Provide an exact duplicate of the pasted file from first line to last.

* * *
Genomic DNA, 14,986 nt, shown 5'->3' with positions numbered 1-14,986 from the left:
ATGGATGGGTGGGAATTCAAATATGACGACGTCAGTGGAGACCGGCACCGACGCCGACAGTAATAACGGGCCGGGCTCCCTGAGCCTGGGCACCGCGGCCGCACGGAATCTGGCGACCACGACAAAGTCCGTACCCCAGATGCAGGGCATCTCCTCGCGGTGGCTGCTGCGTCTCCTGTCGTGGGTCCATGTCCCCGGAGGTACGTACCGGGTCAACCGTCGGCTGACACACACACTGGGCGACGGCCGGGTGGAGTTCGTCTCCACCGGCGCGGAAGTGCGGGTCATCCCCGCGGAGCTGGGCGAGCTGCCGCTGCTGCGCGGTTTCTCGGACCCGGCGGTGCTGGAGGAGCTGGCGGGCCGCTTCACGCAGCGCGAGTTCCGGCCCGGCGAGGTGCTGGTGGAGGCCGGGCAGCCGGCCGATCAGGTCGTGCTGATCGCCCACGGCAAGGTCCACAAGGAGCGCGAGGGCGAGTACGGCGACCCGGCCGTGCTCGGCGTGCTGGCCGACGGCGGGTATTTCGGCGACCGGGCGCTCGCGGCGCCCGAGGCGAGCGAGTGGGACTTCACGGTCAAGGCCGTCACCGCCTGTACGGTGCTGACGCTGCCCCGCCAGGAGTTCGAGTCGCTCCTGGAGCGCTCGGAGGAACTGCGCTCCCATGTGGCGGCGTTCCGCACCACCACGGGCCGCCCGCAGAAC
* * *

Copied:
Genomic DNA, 14,986 nt, shown 5'->3' with positions numbered 1-14,986 from the left:
ATGGATGGGTGGGAATTCAAATATGACGACGTCAGTGGAGACCGGCACCGACGCCGACAGTAATAACGGGCCGGGCTCCCTGAGCCTGGGCACCGCGGCCGCACGGAATCTGGCGACCACGACAAAGTCCGTACCCCAGATGCAGGGCATCTCCTCGCGGTGGCTGCTGCGTCTCCTGTCGTGGGTCCATGTCCCCGGAGGTACGTACCGGGTCAACCGTCGGCTGACACACACACTGGGCGACGGCCGGGTGGAGTTCGTCTCCACCGGCGCGGAAGTGCGGGTCATCCCCGCGGAGCTGGGCGAGCTGCCGCTGCTGCGCGGTTTCTCGGACCCGGCGGTGCTGGAGGAGCTGGCGGGCCGCTTCACGCAGCGCGAGTTCCGGCCCGGCGAGGTGCTGGTGGAGGCCGGGCAGCCGGCCGATCAGGTCGTGCTGATCGCCCACGGCAAGGTCCACAAGGAGCGCGAGGGCGAGTACGGCGACCCGGCCGTGCTCGGCGTGCTGGCCGACGGCGGGTATTTCGGCGACCGGGCGCTCGCGGCGCCCGAGGCGAGCGAGTGGGACTTCACGGTCAAGGCCGTCACCGCCTGTACGGTGCTGACGCTGCCCCGCCAGGAGTTCGAGTCGCTCCTGGAGCGCTCGGAGGAACTGCGCTCCCATGTGGCGGCGTTCCGCACCACCACGGGCCGCCCGCAGAAC